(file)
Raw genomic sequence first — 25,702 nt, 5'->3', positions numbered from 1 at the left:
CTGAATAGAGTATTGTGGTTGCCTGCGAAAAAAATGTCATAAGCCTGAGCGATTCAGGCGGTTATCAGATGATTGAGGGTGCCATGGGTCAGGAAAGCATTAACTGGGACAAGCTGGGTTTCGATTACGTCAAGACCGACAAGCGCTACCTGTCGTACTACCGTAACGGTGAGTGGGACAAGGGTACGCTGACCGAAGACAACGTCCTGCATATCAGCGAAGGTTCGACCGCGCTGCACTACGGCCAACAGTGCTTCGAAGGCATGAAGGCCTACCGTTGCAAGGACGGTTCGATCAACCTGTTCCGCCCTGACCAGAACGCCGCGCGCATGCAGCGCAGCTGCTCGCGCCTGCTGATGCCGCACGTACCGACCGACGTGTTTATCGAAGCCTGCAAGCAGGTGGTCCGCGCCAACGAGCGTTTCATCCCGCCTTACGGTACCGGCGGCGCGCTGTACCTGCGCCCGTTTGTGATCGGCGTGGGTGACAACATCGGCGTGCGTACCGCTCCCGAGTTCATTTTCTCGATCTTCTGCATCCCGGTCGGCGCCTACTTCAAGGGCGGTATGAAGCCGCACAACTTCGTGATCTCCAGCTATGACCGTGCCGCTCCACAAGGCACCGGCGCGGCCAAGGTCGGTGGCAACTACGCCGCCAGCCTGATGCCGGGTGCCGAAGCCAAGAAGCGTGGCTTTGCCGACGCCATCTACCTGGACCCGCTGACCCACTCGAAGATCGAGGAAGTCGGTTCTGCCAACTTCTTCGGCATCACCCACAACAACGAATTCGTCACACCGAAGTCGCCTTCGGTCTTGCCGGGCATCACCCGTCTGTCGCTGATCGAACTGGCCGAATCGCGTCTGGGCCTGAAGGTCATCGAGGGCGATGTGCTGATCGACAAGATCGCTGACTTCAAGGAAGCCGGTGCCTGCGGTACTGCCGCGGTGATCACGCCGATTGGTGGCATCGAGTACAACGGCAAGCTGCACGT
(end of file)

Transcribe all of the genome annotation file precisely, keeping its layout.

Raw genomic sequence first — 25,702 nt, 5'->3', positions numbered from 1 at the left:
CTGAATAGAGTATTGTGGTTGCCTGCGAAAAAAATGTCATAAGCCTGAGCGATTCAGGCGGTTATCAGATGATTGAGGGTGCCATGGGTCAGGAAAGCATTAACTGGGACAAGCTGGGTTTCGATTACGTCAAGACCGACAAGCGCTACCTGTCGTACTACCGTAACGGTGAGTGGGACAAGGGTACGCTGACCGAAGACAACGTCCTGCATATCAGCGAAGGTTCGACCGCGCTGCACTACGGCCAACAGTGCTTCGAAGGCATGAAGGCCTACCGTTGCAAGGACGGTTCGATCAACCTGTTCCGCCCTGACCAGAACGCCGCGCGCATGCAGCGCAGCTGCTCGCGCCTGCTGATGCCGCACGTACCGACCGACGTGTTTATCGAAGCCTGCAAGCAGGTGGTCCGCGCCAACGAGCGTTTCATCCCGCCTTACGGTACCGGCGGCGCGCTGTACCTGCGCCCGTTTGTGATCGGCGTGGGTGACAACATCGGCGTGCGTACCGCTCCCGAGTTCATTTTCTCGATCTTCTGCATCCCGGTCGGCGCCTACTTCAAGGGCGGTATGAAGCCGCACAACTTCGTGATCTCCAGCTATGACCGTGCCGCTCCACAAGGCACCGGCGCGGCCAAGGTCGGTGGCAACTACGCCGCCAGCCTGATGCCGGGTGCCGAAGCCAAGAAGCGTGGCTTTGCCGACGCCATCTACCTGGACCCGCTGACCCACTCGAAGATCGAGGAAGTCGGTTCTGCCAACTTCTTCGGCATCACCCACAACAACGAATTCGTCACACCGAAGTCGCCTTCGGTCTTGCCGGGCATCACCCGTCTGTCGCTGATCGAACTGGCCGAATCGCGTCTGGGCCTGAAGGTCATCGAGGGCGATGTGCTGATCGACAAGATCGCTGACTTCAAGGAAGCCGGTGCCTGCGGTACTGCCGCGGTGATCACGCCGATTGGTGGCATCGAGTACAACGGCAAGCTGCACGT